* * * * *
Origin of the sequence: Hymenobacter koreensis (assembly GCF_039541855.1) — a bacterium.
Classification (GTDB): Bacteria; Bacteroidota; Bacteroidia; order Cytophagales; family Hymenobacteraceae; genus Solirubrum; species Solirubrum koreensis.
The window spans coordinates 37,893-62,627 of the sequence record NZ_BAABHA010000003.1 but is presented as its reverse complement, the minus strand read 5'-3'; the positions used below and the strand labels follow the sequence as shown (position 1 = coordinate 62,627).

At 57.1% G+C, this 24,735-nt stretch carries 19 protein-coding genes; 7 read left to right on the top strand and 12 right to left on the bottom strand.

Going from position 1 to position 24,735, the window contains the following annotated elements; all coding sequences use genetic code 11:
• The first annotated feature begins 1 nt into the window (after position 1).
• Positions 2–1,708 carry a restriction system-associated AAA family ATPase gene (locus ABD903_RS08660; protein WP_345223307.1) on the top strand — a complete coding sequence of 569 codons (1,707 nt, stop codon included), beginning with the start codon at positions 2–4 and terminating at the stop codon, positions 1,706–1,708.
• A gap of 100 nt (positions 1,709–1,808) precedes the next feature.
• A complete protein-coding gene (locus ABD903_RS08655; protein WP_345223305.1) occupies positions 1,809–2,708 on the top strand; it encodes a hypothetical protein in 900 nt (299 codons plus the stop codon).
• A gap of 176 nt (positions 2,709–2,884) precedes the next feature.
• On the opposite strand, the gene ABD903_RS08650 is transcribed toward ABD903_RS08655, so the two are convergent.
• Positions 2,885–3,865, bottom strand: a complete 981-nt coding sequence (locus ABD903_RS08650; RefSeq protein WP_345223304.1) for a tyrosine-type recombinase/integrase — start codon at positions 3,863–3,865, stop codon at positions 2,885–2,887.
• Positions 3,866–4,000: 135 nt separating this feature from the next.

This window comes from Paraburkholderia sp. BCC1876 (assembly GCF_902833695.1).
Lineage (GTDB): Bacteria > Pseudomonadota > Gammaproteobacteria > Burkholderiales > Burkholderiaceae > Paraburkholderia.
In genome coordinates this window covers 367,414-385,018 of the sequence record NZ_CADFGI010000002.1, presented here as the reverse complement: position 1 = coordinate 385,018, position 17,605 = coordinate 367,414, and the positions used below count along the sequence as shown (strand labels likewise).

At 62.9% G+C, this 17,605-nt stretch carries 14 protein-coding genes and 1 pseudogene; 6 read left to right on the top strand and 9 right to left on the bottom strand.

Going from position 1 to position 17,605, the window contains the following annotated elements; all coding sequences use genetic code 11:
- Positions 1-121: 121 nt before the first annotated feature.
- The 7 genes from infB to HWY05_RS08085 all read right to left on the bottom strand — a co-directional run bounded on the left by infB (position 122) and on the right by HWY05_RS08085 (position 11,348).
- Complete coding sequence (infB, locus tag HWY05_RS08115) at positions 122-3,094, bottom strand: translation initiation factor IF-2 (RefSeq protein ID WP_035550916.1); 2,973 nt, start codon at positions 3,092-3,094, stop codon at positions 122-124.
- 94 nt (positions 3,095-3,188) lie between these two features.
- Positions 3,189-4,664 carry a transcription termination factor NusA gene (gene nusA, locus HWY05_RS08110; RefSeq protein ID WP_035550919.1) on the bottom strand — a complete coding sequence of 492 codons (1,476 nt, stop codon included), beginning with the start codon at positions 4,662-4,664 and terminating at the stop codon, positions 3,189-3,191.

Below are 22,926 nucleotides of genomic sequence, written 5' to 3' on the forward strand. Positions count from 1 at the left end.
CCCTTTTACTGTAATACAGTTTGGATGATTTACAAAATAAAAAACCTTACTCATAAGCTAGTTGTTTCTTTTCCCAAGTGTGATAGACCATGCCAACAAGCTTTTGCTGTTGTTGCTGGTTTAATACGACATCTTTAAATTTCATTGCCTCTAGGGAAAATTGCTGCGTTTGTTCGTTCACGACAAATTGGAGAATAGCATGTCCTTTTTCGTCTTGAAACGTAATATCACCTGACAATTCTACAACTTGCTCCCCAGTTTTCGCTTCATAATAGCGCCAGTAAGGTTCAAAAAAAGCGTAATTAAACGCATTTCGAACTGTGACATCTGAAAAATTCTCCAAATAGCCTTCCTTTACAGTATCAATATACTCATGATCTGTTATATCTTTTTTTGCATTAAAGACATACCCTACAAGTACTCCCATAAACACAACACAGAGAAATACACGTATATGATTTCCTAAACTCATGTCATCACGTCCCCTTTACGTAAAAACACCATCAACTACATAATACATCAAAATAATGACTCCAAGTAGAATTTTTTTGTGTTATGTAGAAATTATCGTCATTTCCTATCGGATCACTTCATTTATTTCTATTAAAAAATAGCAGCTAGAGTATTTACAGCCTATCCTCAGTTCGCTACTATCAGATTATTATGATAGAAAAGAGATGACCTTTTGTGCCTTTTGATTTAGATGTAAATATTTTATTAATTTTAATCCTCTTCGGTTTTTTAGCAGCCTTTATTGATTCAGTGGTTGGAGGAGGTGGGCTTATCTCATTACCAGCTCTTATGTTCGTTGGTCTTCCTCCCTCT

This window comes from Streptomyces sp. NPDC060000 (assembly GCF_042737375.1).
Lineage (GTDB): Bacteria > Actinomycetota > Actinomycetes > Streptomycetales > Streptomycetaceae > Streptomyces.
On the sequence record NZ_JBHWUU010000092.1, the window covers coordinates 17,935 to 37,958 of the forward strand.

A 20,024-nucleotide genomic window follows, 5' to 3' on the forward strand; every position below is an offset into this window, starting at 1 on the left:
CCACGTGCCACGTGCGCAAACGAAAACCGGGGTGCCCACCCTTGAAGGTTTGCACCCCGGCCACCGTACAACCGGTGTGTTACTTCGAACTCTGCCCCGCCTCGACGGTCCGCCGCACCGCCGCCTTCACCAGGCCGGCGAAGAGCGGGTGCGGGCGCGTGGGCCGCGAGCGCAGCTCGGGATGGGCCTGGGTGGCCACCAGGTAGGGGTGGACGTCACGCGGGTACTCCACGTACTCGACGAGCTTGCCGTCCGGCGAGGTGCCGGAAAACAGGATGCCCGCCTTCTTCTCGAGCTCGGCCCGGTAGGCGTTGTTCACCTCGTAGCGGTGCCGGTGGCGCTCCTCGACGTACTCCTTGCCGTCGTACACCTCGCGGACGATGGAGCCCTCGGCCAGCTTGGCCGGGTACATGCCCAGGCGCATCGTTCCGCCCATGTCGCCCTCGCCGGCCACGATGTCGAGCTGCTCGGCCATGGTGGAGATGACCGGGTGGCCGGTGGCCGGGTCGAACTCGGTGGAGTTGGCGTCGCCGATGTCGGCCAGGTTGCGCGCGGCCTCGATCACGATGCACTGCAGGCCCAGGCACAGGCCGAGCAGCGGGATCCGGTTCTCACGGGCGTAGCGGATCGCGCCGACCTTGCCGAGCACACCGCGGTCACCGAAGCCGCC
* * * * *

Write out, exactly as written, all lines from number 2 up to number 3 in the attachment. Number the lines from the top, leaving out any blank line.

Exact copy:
Classification (GTDB): Bacteria; Bacteroidota; Bacteroidia; order Cytophagales; family Hymenobacteraceae; genus Solirubrum; species Solirubrum koreensis.
The window spans coordinates 37,893-62,627 of the sequence record NZ_BAABHA010000003.1 but is presented as its reverse complement, the minus strand read 5'-3'; the positions used below and the strand labels follow the sequence as shown (position 1 = coordinate 62,627).